The teach pendant is efficient. Advanced PLC functions allow for ladder diagram edits. The icon displays permit easy and fast teaching. The standard touch screen display and jog dial operation mean that teaching the process requires only minor refinements before production.


  • High weld quality
  • Consistent torch position and attitude
  • No interference with tooling and workpiece
  • Flexible attitude
  • Slim profile
  • Reduced costs

The OTC welding robot easily bends around corners, avoids interference and adjusts perfect torch position and attitude. It can get a consistent weld of much higher quality than even an experienced welder.

A 7-axis robot doesn’t require repositioning to work around a piece. Movement can cause a loss of quality. It can bend around obstacles, like tooling, the workpiece or other obstructions. No loss of attitude.

The OTC welding robot reduces overhead costs because it requires no extra floor space, positioners or other equipment. The robot can get into small spaces a retooling takes moments, not days.


Quality is the top priority of All Metals. The use of the OTC welding robot meets our ongoing effort to deliver high quality builds promptly.

Our policy of continuous improvement means we are always looking to be more efficient in every aspect of our operation. Our clients are valuable and we want to improve our welding services.

We practice lean manufacturing principles.  We increase quality, lower costs and reduce turn time for our customers. Our implementation of the 5-S process means that we cut waste. This includes wasted time, materials, or idle equipment.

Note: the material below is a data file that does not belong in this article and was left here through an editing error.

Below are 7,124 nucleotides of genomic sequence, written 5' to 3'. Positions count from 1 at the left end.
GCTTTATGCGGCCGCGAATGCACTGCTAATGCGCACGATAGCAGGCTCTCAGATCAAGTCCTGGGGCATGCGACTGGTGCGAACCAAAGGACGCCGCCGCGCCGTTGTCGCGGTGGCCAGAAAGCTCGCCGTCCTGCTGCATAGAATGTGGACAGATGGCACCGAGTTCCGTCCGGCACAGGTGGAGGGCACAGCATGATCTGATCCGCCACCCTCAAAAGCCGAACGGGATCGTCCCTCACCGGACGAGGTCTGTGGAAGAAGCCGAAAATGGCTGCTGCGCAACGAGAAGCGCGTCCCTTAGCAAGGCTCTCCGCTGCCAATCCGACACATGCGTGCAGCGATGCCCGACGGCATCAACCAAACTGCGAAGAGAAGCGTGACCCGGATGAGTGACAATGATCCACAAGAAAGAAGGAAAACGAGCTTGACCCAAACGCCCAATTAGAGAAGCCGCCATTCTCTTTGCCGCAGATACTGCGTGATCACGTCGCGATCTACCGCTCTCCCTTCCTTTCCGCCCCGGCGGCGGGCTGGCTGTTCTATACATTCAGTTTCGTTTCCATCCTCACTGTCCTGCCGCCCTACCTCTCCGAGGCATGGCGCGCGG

Our quality standards are based on ISO 9001. We build industry-specific tolerances and standards for each customer. Each operation undergoes inspection through every procedure.  by set up sheets, 1st Article inspections, source inspections, and final inspections.

We are an ISO 9001:2015 certified company. We use a FaroArm for 3D scanning and an Inspecvision Planar system to allow machine operators to check their parts in the flat.   This equipment, and our Brown & Sharpe Xcel Coordinate Measuring Machine, maintains our reputation of high-quality products for our clients and helps us eliminate waste.


Our reputation for quality manufacturing and accurate welds is enhanced by the OTC welding robot. Our average employee tenure is 15 years and we provide the best tools and training for high-quality manufacture.

We service many diverse industries

We have a wide range of manufacturing capabilities. Our knowledge and state-of-the-art equipment enable us to support you. In addition to precision fabrication, we offer silkscreening, powder coating, laser cutting and more.

We can bring you from the initial concept design to proof of concept. Then take you through production, finishing, and assembly.

We are devoted to the very highest quality and consistency. We look forward to the opportunity to meet and exceed your requirements. Contact us today to discuss how we can be your trusted manufacturing partner.